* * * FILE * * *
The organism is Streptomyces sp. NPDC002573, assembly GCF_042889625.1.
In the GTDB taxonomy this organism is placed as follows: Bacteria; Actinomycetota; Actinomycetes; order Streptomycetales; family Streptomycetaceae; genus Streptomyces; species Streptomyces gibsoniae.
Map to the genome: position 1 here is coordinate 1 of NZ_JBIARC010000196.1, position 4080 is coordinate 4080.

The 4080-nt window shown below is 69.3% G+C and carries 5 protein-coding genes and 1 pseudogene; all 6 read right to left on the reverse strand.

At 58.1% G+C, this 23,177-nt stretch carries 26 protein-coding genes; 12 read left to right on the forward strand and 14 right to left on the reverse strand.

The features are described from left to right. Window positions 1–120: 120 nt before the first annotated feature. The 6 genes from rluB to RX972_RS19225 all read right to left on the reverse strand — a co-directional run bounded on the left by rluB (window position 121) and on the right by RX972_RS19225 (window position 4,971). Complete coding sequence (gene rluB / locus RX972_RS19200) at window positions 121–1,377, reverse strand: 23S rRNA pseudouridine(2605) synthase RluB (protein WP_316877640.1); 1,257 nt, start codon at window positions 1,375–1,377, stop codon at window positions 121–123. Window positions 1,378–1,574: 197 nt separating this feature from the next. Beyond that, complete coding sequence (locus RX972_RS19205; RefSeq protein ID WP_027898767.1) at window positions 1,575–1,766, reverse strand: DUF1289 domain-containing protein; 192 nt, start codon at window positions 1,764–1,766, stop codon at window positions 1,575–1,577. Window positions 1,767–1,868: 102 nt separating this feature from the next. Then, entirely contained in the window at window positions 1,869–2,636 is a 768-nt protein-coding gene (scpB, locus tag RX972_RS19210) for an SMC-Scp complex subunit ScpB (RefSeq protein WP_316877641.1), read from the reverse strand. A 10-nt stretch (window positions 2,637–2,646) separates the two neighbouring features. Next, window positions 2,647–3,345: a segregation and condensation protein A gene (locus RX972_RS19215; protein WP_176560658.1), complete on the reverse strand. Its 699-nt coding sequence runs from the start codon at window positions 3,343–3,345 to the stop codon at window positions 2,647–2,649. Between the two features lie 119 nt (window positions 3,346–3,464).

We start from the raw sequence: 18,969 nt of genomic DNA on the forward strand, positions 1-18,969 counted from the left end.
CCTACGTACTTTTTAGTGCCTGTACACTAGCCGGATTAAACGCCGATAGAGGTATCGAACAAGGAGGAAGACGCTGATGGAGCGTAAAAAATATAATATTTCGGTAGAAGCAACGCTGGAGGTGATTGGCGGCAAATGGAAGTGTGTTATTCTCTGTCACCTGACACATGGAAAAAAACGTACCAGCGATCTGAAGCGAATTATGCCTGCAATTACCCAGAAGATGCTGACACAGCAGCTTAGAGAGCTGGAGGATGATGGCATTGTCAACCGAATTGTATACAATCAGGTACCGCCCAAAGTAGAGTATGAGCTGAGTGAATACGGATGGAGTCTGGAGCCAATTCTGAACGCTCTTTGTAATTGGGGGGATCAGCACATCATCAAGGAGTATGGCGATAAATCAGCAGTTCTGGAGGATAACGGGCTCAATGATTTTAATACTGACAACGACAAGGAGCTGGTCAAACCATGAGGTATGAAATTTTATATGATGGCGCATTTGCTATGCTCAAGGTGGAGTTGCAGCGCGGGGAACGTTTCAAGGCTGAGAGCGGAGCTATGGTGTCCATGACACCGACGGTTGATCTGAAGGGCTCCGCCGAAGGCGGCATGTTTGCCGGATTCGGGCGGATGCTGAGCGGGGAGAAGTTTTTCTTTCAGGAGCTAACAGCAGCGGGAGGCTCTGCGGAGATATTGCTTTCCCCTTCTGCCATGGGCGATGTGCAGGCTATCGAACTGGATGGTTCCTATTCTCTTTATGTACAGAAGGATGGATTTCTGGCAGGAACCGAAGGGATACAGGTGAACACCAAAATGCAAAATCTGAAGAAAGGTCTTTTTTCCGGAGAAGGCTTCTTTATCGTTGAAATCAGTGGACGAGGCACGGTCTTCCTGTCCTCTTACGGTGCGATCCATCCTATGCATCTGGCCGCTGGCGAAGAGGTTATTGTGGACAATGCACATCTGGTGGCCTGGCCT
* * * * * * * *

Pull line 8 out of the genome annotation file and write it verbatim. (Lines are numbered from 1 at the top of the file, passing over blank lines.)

CCTACGTACTTTTTAGTGCCTGTACACTAGCCGGATTAAACGCCGATAGAGGTATCGAACAAGGAGGAAGACGCTGATGGAGCGTAAAAAATATAATATTTCGGTAGAAGCAACGCTGGAGGTGATTGGCGGCAAATGGAAGTGTGTTATTCTCTGTCACCTGACACATGGAAAAAAACGTACCAGCGATCTGAAGCGAATTATGCCTGCAATTACCCAGAAGATGCTGACACAGCAGCTTAGAGAGCTGGAGGATGATGGCATTGTCAACCGAATTGTATACAATCAGGTACCGCCCAAAGTAGAGTATGAGCTGAGTGAATACGGATGGAGTCTGGAGCCAATTCTGAACGCTCTTTGTAATTGGGGGGATCAGCACATCATCAAGGAGTATGGCGATAAATCAGCAGTTCTGGAGGATAACGGGCTCAATGATTTTAATACTGACAACGACAAGGAGCTGGTCAAACCATGAGGTATGAAATTTTATATGATGGCGCATTTGCTATGCTCAAGGTGGAGTTGCAGCGCGGGGAACGTTTCAAGGCTGAGAGCGGAGCTATGGTGTCCATGACACCGACGGTTGATCTGAAGGGCTCCGCCGAAGGCGGCATGTTTGCCGGATTCGGGCGGATGCTGAGCGGGGAGAAGTTTTTCTTTCAGGAGCTAACAGCAGCGGGAGGCTCTGCGGAGATATTGCTTTCCCCTTCTGCCATGGGCGATGTGCAGGCTATCGAACTGGATGGTTCCTATTCTCTTTATGTACAGAAGGATGGATTTCTGGCAGGAACCGAAGGGATACAGGTGAACACCAAAATGCAAAATCTGAAGAAAGGTCTTTTTTCCGGAGAAGGCTTCTTTATCGTTGAAATCAGTGGACGAGGCACGGTCTTCCTGTCCTCTTACGGTGCGATCCATCCTATGCATCTGGCCGCTGGCGAAGAGGTTATTGTGGACAATGCACATCTGGTGGCCTGGCCT